by Desmond Brown. Published with the University of Toronto Press, 1989.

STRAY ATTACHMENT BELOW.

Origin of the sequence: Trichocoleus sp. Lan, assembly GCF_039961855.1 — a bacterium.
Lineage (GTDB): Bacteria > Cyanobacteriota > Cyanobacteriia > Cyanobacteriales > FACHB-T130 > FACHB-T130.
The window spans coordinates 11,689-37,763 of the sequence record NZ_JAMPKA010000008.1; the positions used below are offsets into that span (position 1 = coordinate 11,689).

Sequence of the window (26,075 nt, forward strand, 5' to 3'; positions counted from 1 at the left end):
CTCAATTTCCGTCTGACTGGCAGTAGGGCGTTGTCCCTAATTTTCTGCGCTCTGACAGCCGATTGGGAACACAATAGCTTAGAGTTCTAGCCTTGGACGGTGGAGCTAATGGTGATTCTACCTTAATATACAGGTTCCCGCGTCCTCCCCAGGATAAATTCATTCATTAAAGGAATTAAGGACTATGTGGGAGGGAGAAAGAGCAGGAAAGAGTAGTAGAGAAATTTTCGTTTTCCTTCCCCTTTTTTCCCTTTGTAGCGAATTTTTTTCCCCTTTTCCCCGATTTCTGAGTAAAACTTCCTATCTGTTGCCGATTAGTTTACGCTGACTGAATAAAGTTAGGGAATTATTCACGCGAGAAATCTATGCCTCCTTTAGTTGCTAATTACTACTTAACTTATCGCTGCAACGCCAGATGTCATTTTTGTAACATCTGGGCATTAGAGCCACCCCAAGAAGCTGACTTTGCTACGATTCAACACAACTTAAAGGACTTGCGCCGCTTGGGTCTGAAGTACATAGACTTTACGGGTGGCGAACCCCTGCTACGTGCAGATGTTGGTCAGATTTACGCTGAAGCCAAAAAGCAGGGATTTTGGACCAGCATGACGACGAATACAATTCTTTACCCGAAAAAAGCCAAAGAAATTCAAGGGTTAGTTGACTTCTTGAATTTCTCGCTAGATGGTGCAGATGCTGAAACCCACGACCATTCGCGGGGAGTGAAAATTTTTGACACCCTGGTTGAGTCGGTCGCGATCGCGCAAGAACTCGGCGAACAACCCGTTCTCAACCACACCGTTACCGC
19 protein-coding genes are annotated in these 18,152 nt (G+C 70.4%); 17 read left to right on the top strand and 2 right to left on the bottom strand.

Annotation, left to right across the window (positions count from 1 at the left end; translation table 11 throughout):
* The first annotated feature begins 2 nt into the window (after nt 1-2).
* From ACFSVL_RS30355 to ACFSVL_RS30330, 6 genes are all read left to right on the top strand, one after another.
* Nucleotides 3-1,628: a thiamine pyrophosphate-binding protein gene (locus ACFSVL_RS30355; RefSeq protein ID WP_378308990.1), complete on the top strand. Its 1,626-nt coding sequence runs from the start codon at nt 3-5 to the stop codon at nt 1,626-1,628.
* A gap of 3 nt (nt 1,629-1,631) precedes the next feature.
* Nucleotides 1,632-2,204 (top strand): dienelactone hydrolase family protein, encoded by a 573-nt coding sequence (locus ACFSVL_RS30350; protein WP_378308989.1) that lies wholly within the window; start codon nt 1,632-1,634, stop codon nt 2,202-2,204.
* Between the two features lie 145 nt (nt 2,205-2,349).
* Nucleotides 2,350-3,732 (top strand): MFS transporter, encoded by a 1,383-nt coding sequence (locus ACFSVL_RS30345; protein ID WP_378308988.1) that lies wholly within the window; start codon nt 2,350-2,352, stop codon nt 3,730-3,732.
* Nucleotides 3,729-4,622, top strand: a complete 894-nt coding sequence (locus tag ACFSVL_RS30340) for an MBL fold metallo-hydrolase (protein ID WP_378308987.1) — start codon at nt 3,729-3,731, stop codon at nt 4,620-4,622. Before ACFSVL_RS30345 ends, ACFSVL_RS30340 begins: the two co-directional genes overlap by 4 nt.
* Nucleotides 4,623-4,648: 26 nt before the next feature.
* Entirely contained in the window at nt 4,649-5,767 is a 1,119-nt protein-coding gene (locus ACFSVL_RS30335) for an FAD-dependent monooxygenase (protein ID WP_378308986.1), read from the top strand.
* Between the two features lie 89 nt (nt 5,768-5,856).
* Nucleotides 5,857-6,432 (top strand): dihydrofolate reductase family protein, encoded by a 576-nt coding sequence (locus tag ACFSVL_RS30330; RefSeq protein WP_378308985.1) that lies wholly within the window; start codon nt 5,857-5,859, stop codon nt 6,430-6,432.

In 1892 the Canadian Parliament enacted the Criminal Code. Drafted in just over a year by a justice department consisting of fourteen men occupying six offices, it was the first such code to be enforced in a self-governing jurisdiction in the British empire. As such, the code was a revolutionary development in the common-law world, for both the existing statute and common law were integrated in a rational and systematic format. The impact of the legislation was far-reaching. It changed the focus of the development of the criminal law from the judiciary to Parliament and, as the Canadian Journal of Criminal Law points out, ‘it worked so well that not only did it serve as a model for legislators in other British jurisdictions but its form remains fundamentally unaltered despite changes in both law and the society it governed over the ensuing one hundred years. In The Genesis of the Canadian Criminal Code of 1892, Desmond Brown explains the origins of the Code in the context of the social and political circumstances of nineteenth-century Canada. This authoritative study of the events leading to the enactment of the Code adds significantly to our understanding of nineteenth-century Canadian legal processes.